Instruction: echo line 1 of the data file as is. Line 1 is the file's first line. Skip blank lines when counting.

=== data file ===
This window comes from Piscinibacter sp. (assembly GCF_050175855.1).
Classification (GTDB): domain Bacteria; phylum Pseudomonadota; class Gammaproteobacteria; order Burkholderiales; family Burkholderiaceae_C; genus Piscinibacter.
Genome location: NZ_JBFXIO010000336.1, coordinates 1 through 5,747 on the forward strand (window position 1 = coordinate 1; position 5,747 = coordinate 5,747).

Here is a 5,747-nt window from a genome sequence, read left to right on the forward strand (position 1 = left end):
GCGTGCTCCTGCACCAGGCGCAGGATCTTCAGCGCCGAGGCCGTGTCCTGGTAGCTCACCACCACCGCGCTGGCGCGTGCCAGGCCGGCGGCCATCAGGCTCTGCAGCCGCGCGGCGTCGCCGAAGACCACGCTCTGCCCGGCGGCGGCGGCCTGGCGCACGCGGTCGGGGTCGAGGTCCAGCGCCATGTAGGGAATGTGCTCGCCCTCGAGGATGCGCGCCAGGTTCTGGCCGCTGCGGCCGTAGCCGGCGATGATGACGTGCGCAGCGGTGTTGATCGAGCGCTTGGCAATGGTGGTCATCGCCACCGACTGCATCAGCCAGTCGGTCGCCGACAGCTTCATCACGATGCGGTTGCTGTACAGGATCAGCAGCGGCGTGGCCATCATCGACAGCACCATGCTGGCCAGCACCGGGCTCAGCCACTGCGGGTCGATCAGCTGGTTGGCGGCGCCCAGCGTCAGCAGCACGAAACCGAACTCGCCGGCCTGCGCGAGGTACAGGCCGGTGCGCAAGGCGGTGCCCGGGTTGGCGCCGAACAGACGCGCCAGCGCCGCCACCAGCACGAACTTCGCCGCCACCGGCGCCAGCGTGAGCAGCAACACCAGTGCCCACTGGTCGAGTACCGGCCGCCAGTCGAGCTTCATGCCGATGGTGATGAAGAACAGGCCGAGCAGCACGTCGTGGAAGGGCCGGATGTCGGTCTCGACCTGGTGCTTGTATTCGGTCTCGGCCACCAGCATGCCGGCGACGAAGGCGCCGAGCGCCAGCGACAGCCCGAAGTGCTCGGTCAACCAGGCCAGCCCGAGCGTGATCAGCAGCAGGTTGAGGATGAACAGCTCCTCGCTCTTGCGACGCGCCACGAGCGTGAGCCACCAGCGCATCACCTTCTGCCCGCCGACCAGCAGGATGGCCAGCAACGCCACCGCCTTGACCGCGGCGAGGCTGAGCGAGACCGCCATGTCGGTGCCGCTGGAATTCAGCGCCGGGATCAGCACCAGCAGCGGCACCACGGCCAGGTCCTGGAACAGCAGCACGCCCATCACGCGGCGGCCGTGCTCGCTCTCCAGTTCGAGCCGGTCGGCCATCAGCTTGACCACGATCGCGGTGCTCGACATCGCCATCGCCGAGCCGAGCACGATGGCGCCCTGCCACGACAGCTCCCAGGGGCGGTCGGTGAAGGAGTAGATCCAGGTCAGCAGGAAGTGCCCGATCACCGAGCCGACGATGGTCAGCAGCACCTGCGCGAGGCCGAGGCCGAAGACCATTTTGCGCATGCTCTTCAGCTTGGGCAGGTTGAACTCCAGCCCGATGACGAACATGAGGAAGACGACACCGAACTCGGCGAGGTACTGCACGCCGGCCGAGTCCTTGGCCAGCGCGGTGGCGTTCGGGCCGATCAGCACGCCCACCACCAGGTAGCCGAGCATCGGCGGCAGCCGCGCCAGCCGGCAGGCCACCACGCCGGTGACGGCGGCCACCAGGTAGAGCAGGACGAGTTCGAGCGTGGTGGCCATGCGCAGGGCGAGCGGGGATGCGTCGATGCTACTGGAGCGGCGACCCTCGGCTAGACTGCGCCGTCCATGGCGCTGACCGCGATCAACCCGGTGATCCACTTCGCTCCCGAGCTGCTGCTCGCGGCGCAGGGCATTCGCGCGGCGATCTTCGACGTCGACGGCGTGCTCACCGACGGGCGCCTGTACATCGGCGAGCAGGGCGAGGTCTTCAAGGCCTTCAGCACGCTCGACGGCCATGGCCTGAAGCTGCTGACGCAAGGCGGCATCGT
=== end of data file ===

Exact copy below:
This window comes from Piscinibacter sp. (assembly GCF_050175855.1).